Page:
And the thing about cycling, people might not want to believe this or not, it's one professional sport that's actually grabbed a hold of this issue and you moved forward with it. We have the most sophisticated anti doping measures of any professional sport in the world.

Compared to football and baseball, it's laughable. We have biological testing where we get the hormonal levels of all the athletes and measure them. If there are spikes that you don't understand, you bring them in. You ask them about them.

We have incredible surveillance of the athletes. We have what we all feel very proud to say, a clean generation of young riders. Evelyn Stevens, a woman from New York City, Taylor Finney, John Duggan (ph), Marcel Kittle Germany, Mark Cavendish U.K.

We've developed this generation. So what the Olympic movement needs to do instead of condemning cycling and using it as an easy political way out of this issue of Lance is actually look at what we've done, look at how we've addressed this problem and how we devolved the issue. And learn from us and adopt that to the other professional sports that they have now within their umbrella.

O'BRIEN: Did he lose his lifetime ban? People have said is that what he is really doing here is not some kind of contrition or he feels this incredible burden of guilt. It's a business decision. He wants to compete in sanctioned events. He needs to lose the lifetime ban. It's basically about the money at the end of the day. Should the lifetime ban be lifted?

EUSTICE: Well, I don't know. I think Lance is a lifetime athlete and he understands how the system works. He understands where his position is, and he doesn't feel he should be the only one punished as representative of an entire system of stardom and money and money generation.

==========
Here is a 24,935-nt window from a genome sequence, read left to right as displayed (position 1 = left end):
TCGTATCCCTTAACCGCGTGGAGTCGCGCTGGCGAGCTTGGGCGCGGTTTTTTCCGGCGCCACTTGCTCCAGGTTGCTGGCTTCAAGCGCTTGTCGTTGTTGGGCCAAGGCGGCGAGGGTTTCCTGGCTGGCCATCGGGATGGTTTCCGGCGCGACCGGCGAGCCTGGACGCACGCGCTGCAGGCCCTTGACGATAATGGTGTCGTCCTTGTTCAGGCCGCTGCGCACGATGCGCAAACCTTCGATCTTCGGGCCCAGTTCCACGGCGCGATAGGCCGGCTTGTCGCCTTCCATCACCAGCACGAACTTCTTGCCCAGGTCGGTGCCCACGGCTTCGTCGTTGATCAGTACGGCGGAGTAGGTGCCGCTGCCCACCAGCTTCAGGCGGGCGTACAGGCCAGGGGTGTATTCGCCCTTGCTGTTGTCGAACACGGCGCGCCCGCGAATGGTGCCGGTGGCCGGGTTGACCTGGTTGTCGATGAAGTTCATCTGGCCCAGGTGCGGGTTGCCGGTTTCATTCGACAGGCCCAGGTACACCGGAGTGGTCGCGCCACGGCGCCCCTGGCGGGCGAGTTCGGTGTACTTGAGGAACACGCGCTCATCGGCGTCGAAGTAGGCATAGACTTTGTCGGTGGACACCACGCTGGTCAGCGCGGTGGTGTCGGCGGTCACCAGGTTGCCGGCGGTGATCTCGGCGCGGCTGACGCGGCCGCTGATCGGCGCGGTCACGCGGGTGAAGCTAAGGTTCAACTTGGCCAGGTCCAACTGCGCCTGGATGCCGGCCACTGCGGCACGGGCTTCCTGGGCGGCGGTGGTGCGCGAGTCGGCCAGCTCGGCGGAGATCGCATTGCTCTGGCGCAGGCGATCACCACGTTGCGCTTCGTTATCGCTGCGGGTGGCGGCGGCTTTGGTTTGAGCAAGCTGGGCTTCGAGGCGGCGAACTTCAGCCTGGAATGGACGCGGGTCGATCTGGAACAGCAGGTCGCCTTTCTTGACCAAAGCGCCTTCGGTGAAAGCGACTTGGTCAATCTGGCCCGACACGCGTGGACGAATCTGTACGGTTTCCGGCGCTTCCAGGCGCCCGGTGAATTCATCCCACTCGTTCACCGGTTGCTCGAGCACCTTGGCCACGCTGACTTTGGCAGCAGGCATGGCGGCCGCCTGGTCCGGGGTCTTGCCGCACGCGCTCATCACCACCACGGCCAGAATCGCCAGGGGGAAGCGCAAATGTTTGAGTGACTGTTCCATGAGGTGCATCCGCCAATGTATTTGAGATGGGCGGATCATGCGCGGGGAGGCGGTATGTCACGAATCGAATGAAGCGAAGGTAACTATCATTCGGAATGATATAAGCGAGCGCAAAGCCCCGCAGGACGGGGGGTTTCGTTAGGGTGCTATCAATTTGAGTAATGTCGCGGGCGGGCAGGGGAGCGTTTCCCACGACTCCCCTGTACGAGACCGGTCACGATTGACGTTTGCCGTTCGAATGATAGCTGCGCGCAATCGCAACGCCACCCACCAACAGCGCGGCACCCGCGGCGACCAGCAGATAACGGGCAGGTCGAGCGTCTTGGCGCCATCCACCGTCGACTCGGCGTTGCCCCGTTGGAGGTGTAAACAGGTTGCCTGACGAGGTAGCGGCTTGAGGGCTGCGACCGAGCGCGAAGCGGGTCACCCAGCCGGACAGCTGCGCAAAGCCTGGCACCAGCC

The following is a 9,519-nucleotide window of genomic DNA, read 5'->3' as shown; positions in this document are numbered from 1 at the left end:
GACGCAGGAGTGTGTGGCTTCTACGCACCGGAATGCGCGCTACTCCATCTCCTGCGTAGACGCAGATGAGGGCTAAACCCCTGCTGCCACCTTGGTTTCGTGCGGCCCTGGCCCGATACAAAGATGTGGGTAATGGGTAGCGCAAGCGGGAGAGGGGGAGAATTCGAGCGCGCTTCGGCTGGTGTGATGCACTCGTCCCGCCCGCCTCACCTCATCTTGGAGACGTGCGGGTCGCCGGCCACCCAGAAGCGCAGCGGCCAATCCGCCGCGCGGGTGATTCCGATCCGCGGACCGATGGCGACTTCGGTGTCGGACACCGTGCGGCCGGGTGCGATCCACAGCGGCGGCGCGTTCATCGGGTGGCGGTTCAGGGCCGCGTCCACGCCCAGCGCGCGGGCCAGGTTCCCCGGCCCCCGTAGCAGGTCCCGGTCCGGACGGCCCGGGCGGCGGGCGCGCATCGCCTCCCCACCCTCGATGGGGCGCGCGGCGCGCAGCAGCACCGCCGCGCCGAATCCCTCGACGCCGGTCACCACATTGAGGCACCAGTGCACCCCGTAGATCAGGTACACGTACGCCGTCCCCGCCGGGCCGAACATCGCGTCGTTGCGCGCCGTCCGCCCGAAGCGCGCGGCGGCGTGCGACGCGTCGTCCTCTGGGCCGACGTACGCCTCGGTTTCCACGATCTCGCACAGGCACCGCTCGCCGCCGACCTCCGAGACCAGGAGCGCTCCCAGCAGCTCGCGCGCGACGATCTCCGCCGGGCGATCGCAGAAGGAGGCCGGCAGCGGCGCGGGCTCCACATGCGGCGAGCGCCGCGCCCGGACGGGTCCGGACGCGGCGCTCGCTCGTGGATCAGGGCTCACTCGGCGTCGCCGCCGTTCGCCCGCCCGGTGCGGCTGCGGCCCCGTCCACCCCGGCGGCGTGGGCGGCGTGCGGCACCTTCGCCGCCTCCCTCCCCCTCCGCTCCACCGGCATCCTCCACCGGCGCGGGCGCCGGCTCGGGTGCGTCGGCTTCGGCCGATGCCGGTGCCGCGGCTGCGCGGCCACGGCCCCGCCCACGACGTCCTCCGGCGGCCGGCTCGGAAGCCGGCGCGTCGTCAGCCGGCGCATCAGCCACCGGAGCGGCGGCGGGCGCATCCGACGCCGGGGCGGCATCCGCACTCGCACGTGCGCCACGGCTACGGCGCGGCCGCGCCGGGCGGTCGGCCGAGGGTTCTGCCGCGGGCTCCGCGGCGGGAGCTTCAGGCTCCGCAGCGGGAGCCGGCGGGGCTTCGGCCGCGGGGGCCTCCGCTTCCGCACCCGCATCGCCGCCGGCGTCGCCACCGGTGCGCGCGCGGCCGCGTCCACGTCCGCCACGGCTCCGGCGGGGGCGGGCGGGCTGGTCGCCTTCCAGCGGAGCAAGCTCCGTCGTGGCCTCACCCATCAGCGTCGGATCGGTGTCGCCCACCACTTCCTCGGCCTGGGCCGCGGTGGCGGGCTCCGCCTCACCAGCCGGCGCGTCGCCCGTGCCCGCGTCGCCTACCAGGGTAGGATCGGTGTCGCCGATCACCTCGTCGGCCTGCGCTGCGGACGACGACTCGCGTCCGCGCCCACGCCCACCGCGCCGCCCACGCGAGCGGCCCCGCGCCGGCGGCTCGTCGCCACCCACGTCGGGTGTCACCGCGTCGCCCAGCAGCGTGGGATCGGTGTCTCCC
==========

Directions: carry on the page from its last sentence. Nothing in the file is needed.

BERMAN: John.

EUSTICE: Yes.

BERMAN: Let me see what you're saying here. Are you absolving Lance Armstrong for responsibility here by saying that there was cheating in place all over the sport?

EUSTICE: I'm not absolving him a responsibility. I'm saying he was part of an entire system. He was the most visible part of an entire system.

O'BRIEN: And also a consistent liar, right. It is not that he was part of the systems. I mean, there's an element of what he did. He attacked people when they said he's doping. He aggressively would call it a witch hunt. He'd attack those. It's more than just being one of a million who are doping, right?

EUSTICE: Lance is a killer, and that's why you watch him. Any of these guys, any of these athletes who compete at this very high level, they are killers, they are ruthless. They're murderers. That's what they do. They're unbelievable competitors. He was a better athlete than the other ones. He is on the same level. He had the best teams, the best organization, best everything. He was the best.